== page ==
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Distance Ed Class Reflections

Post your reflections from the distance ed class of 3/19 here at the end of class. As a reminder, here are the following 4 prompts you can reflect upon. Although you only need to reflect on 1, if the mood strikes you, I encourage you to post further reflections in your OWN blogs.

  1. One of the criticisms levied against distance ed courses is the difficulty teachers face in establishing a sense of community among remotely located participants. What strategies might an instructor employ to foster a sense of community?

  2. “Think of a class you have taught or are currently teaching. If you were to move 50% to 100% of the class time to an online format, what would the change require or involved? How would it require you, as a teacher, to change or adapt?” (Sánchez-Serrano’s, 2008, p. 173)

  3. According to Nancy, one of the Spanish language distance education teachers surveyed by Sánchez-Serrano’s (2008), “the online curriculum should be designed to match, as closely as possible, the needs of the environment and of the students, while not attempting to imitate its face-to-face counterparts as the perfect model” (p. 157).How should a curriculum for online language instruction differ from a curriculum for face-to-face language instruction?

  4. Reflecting on the group project you just completed, what are some of the greatest challenges instructors would face in attempting to set up an international telecollaboration in a face-to-face language class?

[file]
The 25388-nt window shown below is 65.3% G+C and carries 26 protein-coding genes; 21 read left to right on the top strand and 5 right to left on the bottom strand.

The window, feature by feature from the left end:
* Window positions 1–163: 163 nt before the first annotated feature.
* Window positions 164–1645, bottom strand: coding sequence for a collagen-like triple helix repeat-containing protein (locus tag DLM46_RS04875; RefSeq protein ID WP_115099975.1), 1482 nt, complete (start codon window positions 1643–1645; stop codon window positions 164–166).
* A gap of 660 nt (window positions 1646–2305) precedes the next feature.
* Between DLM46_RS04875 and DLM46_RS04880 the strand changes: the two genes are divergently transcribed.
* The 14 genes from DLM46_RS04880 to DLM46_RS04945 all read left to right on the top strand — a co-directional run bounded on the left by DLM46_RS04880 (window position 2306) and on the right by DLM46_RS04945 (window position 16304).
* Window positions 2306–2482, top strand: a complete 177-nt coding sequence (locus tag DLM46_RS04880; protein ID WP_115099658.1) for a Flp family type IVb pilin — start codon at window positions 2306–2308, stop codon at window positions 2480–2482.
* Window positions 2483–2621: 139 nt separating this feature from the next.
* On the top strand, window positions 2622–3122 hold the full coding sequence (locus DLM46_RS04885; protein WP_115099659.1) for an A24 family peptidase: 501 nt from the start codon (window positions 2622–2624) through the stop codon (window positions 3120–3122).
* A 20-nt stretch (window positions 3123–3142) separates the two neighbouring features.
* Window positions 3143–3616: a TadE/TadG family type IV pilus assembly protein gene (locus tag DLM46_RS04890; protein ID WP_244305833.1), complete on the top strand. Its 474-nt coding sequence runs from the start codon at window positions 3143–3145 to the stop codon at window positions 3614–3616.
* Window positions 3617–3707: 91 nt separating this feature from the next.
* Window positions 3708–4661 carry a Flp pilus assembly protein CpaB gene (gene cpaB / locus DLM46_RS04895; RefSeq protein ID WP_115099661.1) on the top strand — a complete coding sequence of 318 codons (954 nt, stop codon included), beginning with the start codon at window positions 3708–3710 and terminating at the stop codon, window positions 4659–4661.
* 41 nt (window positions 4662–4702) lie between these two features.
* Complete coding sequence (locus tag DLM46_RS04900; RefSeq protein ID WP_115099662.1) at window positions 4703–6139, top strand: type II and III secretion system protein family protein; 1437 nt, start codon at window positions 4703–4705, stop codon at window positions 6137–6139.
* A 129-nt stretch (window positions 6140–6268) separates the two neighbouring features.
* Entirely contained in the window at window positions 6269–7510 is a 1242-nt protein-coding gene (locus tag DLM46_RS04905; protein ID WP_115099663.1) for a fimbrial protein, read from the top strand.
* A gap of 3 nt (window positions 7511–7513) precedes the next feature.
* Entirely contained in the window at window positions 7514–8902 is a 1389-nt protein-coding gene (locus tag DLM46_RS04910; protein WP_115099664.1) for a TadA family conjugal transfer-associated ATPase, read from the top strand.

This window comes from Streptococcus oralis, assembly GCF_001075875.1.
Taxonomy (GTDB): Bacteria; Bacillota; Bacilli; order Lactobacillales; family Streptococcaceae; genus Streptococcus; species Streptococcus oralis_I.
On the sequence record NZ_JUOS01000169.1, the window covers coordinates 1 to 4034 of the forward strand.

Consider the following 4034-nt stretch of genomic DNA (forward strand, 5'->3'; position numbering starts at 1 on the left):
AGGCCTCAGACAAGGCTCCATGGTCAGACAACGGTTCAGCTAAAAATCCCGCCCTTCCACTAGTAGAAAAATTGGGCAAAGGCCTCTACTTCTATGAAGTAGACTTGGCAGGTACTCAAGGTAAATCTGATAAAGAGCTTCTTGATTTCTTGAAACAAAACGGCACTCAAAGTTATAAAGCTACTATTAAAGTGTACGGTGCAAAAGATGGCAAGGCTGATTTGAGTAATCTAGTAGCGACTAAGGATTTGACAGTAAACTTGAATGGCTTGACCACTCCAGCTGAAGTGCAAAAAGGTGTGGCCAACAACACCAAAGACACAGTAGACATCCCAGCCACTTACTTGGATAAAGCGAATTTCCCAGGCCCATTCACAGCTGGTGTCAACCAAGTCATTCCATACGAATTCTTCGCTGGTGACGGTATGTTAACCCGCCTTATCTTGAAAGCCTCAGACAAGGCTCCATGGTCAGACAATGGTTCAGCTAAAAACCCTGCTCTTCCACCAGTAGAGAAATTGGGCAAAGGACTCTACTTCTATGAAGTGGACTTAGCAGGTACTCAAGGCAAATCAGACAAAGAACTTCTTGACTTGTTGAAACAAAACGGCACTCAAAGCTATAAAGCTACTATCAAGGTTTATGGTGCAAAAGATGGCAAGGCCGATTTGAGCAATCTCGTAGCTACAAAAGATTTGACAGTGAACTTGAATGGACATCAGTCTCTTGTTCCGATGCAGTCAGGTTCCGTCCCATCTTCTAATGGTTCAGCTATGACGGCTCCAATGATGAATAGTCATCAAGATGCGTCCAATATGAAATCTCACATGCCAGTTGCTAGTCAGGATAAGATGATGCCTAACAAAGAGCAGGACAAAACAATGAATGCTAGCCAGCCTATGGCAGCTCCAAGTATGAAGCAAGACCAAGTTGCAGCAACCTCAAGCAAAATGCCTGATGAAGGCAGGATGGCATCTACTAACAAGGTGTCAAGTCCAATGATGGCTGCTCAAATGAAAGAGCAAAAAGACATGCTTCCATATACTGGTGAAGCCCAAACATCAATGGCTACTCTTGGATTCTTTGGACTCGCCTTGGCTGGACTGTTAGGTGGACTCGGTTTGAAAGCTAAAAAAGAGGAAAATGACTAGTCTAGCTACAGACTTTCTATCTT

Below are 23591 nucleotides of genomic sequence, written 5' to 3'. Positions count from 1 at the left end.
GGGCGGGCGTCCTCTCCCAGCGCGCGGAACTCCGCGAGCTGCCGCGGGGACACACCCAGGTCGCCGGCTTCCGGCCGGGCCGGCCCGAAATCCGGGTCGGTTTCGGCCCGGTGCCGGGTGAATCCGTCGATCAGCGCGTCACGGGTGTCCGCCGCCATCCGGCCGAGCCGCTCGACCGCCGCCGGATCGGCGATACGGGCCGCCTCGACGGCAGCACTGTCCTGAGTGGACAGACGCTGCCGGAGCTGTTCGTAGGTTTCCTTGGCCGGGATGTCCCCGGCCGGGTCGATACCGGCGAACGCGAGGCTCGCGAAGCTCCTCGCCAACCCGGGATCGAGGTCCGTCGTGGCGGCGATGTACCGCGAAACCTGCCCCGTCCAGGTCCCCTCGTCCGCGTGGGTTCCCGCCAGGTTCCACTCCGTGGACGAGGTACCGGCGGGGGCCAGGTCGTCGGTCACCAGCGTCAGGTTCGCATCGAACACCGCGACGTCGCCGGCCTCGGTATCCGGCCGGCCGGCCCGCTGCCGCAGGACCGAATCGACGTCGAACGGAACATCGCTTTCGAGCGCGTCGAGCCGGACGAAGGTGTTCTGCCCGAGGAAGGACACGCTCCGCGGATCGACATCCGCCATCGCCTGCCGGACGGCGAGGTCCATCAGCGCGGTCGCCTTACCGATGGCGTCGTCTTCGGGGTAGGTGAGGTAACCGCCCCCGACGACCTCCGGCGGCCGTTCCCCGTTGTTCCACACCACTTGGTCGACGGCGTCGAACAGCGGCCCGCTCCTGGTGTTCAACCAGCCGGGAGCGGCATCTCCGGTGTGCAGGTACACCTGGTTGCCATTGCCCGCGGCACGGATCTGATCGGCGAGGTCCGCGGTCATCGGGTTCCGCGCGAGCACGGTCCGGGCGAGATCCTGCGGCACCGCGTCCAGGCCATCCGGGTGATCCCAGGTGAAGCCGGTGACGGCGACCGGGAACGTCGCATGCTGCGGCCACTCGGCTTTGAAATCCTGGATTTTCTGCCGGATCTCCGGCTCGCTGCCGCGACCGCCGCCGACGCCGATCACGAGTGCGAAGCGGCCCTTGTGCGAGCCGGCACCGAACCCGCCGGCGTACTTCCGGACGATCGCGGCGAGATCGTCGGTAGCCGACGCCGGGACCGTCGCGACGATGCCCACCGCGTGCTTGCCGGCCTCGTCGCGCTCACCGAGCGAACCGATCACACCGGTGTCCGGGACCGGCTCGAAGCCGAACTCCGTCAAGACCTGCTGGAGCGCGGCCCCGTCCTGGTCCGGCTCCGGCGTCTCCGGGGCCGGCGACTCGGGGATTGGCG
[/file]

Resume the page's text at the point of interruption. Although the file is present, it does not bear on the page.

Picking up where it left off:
Mar. 20th, 2009 03:51 am (UTC)
Maria's Blog
Prompt #1:
It is definitely a challenge to create a sense of community among remotely located participants. I think what we did today is a great strategy for instructors to foster a sense of community. This activity really helped me feel like I was part of a community and I was able to contribute my ideas. That is basically what a community is, a group of people who share the same interests and ideas. The only difference is that the members meet in cyberspace as oppose to living in the same geographical area. Teachers can use other CMC tools to create cyberspace communities such as blogs, second life, e-mail, IM, conference calls, etc. The most important thing is for students to feel a sense of belonging and this can be accomplished by haviing the students be active participants and having them interact with other classmates or inidividuals in cyberspace who share their interests. This active participation can be accomplished with the CMC tools, just like we did today in our distance learning class.
Mar. 30th, 2009 09:35 pm (UTC)
Re: Maria's Blog
I wonder how successful or unsuccessful the CMC class would have been if it had been scheduled for the first or second week of the semester, before any of us would have had a chance to develop a sense of community in our face to face class.


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